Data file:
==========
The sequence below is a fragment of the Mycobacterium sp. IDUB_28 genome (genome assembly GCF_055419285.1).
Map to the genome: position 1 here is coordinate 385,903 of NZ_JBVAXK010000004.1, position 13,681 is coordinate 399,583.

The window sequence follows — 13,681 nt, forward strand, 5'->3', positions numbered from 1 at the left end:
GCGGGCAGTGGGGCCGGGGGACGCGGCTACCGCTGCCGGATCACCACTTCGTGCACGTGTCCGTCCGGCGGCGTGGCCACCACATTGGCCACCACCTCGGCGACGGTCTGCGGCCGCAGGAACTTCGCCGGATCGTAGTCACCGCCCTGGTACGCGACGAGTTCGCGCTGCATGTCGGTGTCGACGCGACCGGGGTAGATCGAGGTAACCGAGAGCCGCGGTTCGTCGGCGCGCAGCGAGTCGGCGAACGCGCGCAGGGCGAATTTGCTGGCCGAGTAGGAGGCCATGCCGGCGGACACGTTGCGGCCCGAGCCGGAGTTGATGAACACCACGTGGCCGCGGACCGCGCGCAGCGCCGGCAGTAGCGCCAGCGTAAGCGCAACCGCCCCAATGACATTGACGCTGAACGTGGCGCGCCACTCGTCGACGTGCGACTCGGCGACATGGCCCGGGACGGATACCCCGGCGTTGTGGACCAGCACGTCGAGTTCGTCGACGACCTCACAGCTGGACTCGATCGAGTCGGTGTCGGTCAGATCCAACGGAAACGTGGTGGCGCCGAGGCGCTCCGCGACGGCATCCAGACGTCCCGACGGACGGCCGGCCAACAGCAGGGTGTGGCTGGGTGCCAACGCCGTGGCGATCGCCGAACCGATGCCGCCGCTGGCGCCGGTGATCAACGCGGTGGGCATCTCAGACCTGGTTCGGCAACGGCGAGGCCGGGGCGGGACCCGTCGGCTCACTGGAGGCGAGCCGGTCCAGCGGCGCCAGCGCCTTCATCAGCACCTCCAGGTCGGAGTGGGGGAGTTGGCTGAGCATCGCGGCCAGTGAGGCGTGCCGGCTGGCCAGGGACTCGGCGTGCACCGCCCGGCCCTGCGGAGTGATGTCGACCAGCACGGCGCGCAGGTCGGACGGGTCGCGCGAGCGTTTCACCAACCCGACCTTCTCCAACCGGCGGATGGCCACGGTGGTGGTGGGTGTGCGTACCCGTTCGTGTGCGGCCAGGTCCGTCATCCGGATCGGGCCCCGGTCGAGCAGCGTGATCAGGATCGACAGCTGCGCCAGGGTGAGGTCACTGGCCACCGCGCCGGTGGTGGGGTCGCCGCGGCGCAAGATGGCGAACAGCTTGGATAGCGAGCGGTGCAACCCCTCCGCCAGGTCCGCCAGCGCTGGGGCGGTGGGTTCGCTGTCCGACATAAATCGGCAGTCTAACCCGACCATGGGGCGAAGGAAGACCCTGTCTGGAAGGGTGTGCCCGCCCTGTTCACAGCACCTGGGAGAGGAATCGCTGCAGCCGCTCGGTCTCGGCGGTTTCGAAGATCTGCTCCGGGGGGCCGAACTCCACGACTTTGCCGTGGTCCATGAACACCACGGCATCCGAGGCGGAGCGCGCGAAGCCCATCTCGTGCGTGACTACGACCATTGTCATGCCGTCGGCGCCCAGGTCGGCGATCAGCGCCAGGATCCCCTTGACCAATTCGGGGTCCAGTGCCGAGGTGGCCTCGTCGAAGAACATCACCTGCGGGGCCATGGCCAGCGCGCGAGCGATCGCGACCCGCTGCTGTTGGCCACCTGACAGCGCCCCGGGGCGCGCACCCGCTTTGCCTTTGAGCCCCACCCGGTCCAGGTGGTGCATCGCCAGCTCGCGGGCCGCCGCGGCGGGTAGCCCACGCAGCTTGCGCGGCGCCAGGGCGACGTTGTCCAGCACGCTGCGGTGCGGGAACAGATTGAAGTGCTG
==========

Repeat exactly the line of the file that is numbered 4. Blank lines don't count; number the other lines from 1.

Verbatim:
GCGGGCAGTGGGGCCGGGGGACGCGGCTACCGCTGCCGGATCACCACTTCGTGCACGTGTCCGTCCGGCGGCGTGGCCACCACATTGGCCACCACCTCGGCGACGGTCTGCGGCCGCAGGAACTTCGCCGGATCGTAGTCACCGCCCTGGTACGCGACGAGTTCGCGCTGCATGTCGGTGTCGACGCGACCGGGGTAGATCGAGGTAACCGAGAGCCGCGGTTCGTCGGCGCGCAGCGAGTCGGCGAACGCGCGCAGGGCGAATTTGCTGGCCGAGTAGGAGGCCATGCCGGCGGACACGTTGCGGCCCGAGCCGGAGTTGATGAACACCACGTGGCCGCGGACCGCGCGCAGCGCCGGCAGTAGCGCCAGCGTAAGCGCAACCGCCCCAATGACATTGACGCTGAACGTGGCGCGCCACTCGTCGACGTGCGACTCGGCGACATGGCCCGGGACGGATACCCCGGCGTTGTGGACCAGCACGTCGAGTTCGTCGACGACCTCACAGCTGGACTCGATCGAGTCGGTGTCGGTCAGATCCAACGGAAACGTGGTGGCGCCGAGGCGCTCCGCGACGGCATCCAGACGTCCCGACGGACGGCCGGCCAACAGCAGGGTGTGGCTGGGTGCCAACGCCGTGGCGATCGCCGAACCGATGCCGCCGCTGGCGCCGGTGATCAACGCGGTGGGCATCTCAGACCTGGTTCGGCAACGGCGAGGCCGGGGCGGGACCCGTCGGCTCACTGGAGGCGAGCCGGTCCAGCGGCGCCAGCGCCTTCATCAGCACCTCCAGGTCGGAGTGGGGGAGTTGGCTGAGCATCGCGGCCAGTGAGGCGTGCCGGCTGGCCAGGGACTCGGCGTGCACCGCCCGGCCCTGCGGAGTGATGTCGACCAGCACGGCGCGCAGGTCGGACGGGTCGCGCGAGCGTTTCACCAACCCGACCTTCTCCAACCGGCGGATGGCCACGGTGGTGGTGGGTGTGCGTACCCGTTCGTGTGCGGCCAGGTCCGTCATCCGGATCGGGCCCCGGTCGAGCAGCGTGATCAGGATCGACAGCTGCGCCAGGGTGAGGTCACTGGCCACCGCGCCGGTGGTGGGGTCGCCGCGGCGCAAGATGGCGAACAGCTTGGATAGCGAGCGGTGCAACCCCTCCGCCAGGTCCGCCAGCGCTGGGGCGGTGGGTTCGCTGTCCGACATAAATCGGCAGTCTAACCCGACCATGGGGCGAAGGAAGACCCTGTCTGGAAGGGTGTGCCCGCCCTGTTCACAGCACCTGGGAGAGGAATCGCTGCAGCCGCTCGGTCTCGGCGGTTTCGAAGATCTGCTCCGGGGGGCCGAACTCCACGACTTTGCCGTGGTCCATGAACACCACGGCATCCGAGGCGGAGCGCGCGAAGCCCATCTCGTGCGTGACTACGACCATTGTCATGCCGTCGGCGCCCAGGTCGGCGATCAGCGCCAGGATCCCCTTGACCAATTCGGGGTCCAGTGCCGAGGTGGCCTCGTCGAAGAACATCACCTGCGGGGCCATGGCCAGCGCGCGAGCGATCGCGACCCGCTGCTGTTGGCCACCTGACAGCGCCCCGGGGCGCGCACCCGCTTTGCCTTTGAGCCCCACCCGGTCCAGGTGGTGCATCGCCAGCTCGCGGGCCGCCGCGGCGGGTAGCCCACGCAGCTTGCGCGGCGCCAGGGCGACGTTGTCCAGCACGCTGCGGTGCGGGAACAGATTGAAGTGCTG